I was watching "The Gang Solves the Gas Crisis" the other night, and I laughed at virtually every single scene due to the rapid-fire jokes, brilliant writing, and assured performances. Then I watched "Being Frank" and wondered what went wrong over the years.
"Being Frank" follows well, Frank, as he goes about his day. He forgets names, never listens to who's talking to him, and winds up in the trunk of a car after interfering with a Pondarosa predicament. It's all very scattershot and mean-spirited, and none of it works.
While I can admit that the style of the episode is highly original and welcome, it didn't do the episode any favours, and did not end up saving it. "Being Frank" was filled with so much despicable behaviour and unfunny jokes that I was left questioning how this episode even made it to air. I notice that the main three writers (McElhenney, Howerton, and Day) are almost entirely absent this season in the writing department. McElhenney and Day co-wrote the season premiere, but the rest of the season is left to other veteran and newcomer-writers alike. This episode was penned by longtime contributor Scott Marder, but you certainly wouldn't think so. It's filled with so many misfires that it actually becomes insulting.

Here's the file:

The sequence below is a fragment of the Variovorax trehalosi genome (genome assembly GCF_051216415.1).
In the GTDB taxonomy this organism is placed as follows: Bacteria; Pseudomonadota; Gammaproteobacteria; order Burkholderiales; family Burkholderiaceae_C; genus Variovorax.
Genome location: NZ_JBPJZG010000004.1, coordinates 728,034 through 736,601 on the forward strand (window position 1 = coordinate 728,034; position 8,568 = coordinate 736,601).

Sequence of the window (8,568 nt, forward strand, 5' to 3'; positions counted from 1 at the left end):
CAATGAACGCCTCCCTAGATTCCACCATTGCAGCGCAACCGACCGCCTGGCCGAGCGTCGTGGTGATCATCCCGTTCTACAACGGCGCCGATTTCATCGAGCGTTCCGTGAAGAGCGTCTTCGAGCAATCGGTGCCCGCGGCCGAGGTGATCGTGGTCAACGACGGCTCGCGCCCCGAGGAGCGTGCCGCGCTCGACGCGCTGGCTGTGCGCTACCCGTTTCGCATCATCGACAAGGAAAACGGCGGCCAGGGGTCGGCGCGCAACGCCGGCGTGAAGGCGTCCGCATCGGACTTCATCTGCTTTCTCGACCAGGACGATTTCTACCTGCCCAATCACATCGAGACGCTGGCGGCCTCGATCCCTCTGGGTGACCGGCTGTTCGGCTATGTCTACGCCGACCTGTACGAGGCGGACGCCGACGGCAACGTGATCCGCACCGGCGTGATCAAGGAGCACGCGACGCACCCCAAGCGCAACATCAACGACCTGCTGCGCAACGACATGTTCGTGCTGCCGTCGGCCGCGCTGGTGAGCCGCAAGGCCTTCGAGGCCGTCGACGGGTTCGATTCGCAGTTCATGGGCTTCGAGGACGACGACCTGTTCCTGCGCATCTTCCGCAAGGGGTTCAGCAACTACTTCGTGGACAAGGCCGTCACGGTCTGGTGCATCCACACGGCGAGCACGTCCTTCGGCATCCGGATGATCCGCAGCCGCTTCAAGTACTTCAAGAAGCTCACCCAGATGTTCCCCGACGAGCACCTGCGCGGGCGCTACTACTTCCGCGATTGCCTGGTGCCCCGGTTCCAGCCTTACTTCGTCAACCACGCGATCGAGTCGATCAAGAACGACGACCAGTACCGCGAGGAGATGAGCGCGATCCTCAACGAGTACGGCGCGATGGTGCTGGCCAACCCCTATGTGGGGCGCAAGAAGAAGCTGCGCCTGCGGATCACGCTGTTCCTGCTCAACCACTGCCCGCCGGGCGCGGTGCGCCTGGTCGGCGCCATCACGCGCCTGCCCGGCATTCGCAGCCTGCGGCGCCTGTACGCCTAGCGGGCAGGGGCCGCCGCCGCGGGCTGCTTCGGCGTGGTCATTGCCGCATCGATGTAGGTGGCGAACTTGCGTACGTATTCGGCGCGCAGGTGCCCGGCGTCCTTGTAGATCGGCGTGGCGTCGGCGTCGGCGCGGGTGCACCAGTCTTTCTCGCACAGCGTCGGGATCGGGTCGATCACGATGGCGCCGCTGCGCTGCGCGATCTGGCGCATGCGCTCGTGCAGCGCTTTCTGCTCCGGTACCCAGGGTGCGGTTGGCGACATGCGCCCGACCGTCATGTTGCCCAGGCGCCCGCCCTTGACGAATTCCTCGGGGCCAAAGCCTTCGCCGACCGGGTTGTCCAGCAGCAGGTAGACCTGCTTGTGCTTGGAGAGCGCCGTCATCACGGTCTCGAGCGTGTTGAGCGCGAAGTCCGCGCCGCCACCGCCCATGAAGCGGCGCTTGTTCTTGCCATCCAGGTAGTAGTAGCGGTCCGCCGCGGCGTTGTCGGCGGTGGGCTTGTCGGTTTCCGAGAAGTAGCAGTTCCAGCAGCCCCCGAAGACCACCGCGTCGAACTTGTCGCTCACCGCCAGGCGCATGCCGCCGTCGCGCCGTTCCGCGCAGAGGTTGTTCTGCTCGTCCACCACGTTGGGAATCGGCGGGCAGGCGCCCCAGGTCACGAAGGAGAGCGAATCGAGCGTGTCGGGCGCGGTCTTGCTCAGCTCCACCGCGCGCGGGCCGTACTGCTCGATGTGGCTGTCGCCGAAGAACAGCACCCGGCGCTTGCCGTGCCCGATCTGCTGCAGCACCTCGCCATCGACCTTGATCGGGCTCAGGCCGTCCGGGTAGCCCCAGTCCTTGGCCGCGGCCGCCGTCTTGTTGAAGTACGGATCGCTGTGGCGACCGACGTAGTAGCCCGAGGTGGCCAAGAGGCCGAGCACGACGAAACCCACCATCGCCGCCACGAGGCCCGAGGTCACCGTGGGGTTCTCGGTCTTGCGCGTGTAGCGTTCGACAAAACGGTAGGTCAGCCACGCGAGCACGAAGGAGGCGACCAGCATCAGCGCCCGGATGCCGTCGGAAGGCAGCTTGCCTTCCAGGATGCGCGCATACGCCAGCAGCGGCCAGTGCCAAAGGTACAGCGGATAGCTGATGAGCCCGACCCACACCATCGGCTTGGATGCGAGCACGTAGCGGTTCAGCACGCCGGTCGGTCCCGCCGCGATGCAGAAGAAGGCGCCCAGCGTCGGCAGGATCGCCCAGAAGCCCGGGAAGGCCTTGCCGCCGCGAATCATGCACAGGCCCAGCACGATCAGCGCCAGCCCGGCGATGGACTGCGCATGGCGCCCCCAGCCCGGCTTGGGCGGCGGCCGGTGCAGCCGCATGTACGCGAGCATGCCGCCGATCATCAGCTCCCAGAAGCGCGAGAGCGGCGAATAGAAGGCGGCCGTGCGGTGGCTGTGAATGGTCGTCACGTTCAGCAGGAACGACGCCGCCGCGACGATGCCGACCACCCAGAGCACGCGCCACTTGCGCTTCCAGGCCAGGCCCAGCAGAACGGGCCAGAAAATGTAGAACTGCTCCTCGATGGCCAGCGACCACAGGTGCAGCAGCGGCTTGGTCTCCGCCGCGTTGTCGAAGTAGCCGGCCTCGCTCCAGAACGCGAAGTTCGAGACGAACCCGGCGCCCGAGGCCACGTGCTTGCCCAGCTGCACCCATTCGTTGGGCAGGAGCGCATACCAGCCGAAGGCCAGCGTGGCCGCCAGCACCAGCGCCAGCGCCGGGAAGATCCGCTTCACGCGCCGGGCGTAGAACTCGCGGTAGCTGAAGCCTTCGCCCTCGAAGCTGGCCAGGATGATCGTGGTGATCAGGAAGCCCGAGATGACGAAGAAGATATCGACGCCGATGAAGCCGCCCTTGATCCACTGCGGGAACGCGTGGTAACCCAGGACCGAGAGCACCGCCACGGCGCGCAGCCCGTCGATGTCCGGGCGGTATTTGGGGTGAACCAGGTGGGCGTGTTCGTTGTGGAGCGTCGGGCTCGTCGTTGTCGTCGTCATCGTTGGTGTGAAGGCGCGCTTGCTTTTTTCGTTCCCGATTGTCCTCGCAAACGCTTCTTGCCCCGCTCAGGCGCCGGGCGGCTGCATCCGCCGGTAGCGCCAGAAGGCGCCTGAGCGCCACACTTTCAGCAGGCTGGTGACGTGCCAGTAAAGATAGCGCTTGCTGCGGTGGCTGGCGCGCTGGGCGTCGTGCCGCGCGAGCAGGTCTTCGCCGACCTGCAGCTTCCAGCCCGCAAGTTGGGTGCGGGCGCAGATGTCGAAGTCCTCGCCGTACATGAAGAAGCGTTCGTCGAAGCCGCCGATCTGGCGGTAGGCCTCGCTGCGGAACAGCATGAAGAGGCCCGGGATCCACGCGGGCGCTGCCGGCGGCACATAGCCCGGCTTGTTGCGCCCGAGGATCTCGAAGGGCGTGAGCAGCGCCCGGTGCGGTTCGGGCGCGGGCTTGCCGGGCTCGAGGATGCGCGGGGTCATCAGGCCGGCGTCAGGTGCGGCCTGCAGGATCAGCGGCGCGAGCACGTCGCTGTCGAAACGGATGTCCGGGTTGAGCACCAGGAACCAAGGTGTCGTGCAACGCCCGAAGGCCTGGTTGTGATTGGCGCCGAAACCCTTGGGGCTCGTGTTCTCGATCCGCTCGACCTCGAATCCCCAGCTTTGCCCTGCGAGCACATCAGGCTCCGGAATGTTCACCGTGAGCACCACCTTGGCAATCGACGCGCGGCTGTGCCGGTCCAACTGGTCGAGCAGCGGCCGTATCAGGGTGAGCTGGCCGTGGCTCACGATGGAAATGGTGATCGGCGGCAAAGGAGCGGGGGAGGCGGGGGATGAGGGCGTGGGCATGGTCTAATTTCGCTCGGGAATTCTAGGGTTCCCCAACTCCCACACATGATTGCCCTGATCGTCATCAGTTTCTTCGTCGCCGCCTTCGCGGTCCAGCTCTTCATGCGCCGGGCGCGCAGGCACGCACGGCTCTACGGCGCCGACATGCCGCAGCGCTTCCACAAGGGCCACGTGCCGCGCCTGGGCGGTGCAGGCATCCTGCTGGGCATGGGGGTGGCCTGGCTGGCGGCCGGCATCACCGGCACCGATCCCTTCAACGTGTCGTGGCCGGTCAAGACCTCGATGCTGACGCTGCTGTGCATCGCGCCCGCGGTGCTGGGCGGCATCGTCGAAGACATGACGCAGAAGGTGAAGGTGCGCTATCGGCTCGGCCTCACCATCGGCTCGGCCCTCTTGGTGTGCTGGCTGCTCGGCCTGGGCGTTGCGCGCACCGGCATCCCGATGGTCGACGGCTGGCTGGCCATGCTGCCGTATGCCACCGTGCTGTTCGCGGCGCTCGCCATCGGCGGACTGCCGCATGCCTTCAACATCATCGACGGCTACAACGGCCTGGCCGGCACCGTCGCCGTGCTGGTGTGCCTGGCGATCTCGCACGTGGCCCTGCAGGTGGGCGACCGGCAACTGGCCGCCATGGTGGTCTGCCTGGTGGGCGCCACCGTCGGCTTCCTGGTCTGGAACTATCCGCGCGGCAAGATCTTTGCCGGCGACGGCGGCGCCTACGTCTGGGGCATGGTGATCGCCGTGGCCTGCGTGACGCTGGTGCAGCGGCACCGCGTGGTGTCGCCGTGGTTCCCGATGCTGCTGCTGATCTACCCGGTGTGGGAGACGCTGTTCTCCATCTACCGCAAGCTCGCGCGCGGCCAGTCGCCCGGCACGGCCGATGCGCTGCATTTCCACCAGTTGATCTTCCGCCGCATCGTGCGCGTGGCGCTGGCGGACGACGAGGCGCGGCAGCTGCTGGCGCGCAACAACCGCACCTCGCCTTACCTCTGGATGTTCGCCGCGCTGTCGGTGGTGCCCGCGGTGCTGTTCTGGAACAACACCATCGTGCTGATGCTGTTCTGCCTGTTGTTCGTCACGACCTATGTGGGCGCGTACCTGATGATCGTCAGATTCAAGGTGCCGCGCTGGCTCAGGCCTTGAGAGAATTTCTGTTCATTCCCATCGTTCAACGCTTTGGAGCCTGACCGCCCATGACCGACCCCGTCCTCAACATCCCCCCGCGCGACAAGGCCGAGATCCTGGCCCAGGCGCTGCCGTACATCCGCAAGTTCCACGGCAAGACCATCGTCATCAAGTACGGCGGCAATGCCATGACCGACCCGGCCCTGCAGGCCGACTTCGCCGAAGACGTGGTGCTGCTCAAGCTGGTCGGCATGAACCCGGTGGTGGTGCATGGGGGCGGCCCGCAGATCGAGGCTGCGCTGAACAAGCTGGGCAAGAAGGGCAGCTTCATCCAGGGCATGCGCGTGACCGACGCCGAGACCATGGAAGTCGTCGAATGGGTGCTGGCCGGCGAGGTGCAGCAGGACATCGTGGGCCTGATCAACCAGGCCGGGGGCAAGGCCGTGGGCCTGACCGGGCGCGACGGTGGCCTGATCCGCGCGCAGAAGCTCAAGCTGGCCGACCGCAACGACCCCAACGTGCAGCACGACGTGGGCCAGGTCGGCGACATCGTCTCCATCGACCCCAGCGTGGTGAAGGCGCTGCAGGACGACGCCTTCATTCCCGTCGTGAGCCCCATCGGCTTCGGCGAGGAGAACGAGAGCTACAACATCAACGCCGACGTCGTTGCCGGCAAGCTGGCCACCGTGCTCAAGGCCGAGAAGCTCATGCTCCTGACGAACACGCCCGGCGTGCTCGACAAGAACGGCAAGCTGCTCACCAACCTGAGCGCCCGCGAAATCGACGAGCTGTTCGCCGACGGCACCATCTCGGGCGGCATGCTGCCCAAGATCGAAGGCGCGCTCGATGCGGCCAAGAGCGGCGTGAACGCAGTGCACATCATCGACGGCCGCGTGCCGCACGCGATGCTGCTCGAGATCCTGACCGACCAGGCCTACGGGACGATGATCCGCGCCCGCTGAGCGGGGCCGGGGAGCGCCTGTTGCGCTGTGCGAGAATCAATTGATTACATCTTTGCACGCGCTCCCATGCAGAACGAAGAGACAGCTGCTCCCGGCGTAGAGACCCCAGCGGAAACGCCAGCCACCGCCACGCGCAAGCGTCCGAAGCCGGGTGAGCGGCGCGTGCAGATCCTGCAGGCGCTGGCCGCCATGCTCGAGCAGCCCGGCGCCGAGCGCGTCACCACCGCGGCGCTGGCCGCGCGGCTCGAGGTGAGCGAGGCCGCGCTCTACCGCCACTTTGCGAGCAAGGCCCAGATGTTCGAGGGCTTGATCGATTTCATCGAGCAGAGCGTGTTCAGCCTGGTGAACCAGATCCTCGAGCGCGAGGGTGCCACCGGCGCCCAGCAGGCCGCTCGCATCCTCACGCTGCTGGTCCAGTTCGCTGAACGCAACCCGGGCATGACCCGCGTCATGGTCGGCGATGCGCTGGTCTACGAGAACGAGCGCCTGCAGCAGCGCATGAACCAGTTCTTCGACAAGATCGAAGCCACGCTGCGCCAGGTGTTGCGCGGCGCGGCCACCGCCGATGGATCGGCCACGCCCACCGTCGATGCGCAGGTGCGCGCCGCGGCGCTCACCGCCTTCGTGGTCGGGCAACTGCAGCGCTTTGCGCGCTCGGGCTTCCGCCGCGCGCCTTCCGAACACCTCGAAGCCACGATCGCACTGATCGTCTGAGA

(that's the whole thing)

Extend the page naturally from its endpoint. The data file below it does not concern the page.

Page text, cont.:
Frank is absolutely deplorable in this episode, and while I understand that the Sunny crew isn't exactly beacons of upstanding citizenry, there is a limit. This episode featured Frank watching his landlord choke to death while calling him an asshole, be a racist, upend a buffet table and steal a rug, and randomly pop a child's balloon for no discernible reason. The darker humour works for the show when it's in the service of the outlandish plot or its characters, but the mean-spirited attitude of this episode didn't land, and it seemed like a new writer feeling out the "edgy" humour of Sunny and writing as many mean things as he can for the character. It destroyed Frank, and it destroyed the episode.
Also bewildering is the personalization of Frank himself. Frank has never seemed like an idiot. In fact, he's easily the smartest member of the group, as he ran a successful business and often one-ups and outsmarts the gang in their shenanigans. Here, he's portrayed as a bumbling idiot, drifting off when others are talking to him, forgetting names, and just generally acting like a fool who is lost in the world. It's a blatant reversal of Frank's character, and only seemed to service what this particular story needed rather than uphold previously established personality traits.
Overall, a bewildering, tiring, exhausting, completely unfunny episode that couldn't be saved by its own originality. Seriously, bury this trash, forget it existed, and lets move on with this series.
Glenn, Charlie, Rob. I'm begging you. Come back to this show. It desperately needs you.
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